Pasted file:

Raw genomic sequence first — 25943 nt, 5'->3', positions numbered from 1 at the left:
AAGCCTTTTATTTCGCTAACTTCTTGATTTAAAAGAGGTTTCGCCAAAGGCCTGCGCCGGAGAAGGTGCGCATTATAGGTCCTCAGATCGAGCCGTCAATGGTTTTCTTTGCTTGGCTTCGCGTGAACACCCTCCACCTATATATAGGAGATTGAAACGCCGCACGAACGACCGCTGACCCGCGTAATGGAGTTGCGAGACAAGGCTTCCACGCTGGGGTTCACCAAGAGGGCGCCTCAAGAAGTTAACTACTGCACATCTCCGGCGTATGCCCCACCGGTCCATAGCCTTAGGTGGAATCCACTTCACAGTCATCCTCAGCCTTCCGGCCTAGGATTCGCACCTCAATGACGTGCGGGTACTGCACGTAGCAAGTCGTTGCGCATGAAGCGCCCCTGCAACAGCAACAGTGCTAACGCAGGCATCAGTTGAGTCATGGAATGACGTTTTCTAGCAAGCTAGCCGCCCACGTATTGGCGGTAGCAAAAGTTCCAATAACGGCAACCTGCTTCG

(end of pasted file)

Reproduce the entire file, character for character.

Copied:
Raw genomic sequence first — 25943 nt, 5'->3', positions numbered from 1 at the left:
AAGCCTTTTATTTCGCTAACTTCTTGATTTAAAAGAGGTTTCGCCAAAGGCCTGCGCCGGAGAAGGTGCGCATTATAGGTCCTCAGATCGAGCCGTCAATGGTTTTCTTTGCTTGGCTTCGCGTGAACACCCTCCACCTATATATAGGAGATTGAAACGCCGCACGAACGACCGCTGACCCGCGTAATGGAGTTGCGAGACAAGGCTTCCACGCTGGGGTTCACCAAGAGGGCGCCTCAAGAAGTTAACTACTGCACATCTCCGGCGTATGCCCCACCGGTCCATAGCCTTAGGTGGAATCCACTTCACAGTCATCCTCAGCCTTCCGGCCTAGGATTCGCACCTCAATGACGTGCGGGTACTGCACGTAGCAAGTCGTTGCGCATGAAGCGCCCCTGCAACAGCAACAGTGCTAACGCAGGCATCAGTTGAGTCATGGAATGACGTTTTCTAGCAAGCTAGCCGCCCACGTATTGGCGGTAGCAAAAGTTCCAATAACGGCAACCTGCTTCG